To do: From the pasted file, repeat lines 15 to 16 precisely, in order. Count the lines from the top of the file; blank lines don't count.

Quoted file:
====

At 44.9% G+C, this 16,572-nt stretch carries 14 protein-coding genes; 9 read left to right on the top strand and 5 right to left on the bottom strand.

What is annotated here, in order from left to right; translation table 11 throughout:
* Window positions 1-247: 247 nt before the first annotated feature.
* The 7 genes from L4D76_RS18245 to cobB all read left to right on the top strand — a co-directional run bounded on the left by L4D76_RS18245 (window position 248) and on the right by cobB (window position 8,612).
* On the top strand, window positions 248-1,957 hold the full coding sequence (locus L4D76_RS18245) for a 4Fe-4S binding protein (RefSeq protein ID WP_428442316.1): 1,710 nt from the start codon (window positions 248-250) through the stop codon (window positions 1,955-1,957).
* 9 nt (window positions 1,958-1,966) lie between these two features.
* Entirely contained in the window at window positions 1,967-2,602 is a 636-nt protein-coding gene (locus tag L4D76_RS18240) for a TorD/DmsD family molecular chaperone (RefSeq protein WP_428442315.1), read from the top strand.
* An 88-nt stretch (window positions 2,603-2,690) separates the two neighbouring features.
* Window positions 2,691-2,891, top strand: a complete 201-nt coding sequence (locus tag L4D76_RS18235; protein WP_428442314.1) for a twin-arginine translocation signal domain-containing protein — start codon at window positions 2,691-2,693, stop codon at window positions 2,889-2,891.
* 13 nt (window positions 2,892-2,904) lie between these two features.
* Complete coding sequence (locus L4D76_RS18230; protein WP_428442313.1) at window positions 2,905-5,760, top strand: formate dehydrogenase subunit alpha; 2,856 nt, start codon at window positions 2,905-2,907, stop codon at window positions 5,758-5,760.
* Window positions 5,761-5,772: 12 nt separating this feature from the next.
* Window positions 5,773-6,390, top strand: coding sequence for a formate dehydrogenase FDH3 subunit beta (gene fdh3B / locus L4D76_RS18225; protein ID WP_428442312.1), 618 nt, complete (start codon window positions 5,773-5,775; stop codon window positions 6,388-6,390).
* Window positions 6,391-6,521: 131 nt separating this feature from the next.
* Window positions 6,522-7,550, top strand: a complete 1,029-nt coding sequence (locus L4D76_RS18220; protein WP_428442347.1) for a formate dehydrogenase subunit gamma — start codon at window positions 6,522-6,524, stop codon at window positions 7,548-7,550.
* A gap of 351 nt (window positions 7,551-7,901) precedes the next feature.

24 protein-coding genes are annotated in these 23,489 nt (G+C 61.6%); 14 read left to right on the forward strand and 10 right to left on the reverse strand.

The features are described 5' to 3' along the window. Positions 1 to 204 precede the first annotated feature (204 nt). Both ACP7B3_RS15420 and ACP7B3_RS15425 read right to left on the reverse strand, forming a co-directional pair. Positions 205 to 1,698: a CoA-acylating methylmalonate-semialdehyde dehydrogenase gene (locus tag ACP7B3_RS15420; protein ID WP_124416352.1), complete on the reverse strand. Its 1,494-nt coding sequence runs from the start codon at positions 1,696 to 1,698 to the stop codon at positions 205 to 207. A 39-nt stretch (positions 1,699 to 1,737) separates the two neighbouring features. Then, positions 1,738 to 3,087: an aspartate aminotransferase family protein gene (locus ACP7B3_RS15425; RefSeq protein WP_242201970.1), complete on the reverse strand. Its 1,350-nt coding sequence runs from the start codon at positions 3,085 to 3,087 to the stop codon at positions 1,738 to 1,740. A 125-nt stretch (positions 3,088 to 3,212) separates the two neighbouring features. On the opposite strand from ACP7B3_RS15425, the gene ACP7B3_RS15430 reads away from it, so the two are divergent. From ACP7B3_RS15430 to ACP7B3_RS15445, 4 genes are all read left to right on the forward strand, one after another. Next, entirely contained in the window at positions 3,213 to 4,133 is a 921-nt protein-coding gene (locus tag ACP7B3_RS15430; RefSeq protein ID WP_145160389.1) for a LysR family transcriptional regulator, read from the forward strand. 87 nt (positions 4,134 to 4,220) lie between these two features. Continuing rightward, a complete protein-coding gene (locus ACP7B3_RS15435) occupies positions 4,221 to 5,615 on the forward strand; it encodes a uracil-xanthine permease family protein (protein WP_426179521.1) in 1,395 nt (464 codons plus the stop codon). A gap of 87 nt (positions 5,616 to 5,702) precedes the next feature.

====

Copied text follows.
* Window positions 6,522-7,550, top strand: a complete 1,029-nt coding sequence (locus L4D76_RS18220; protein WP_428442347.1) for a formate dehydrogenase subunit gamma — start codon at window positions 6,522-6,524, stop codon at window positions 7,548-7,550.
* A gap of 351 nt (window positions 7,551-7,901) precedes the next feature.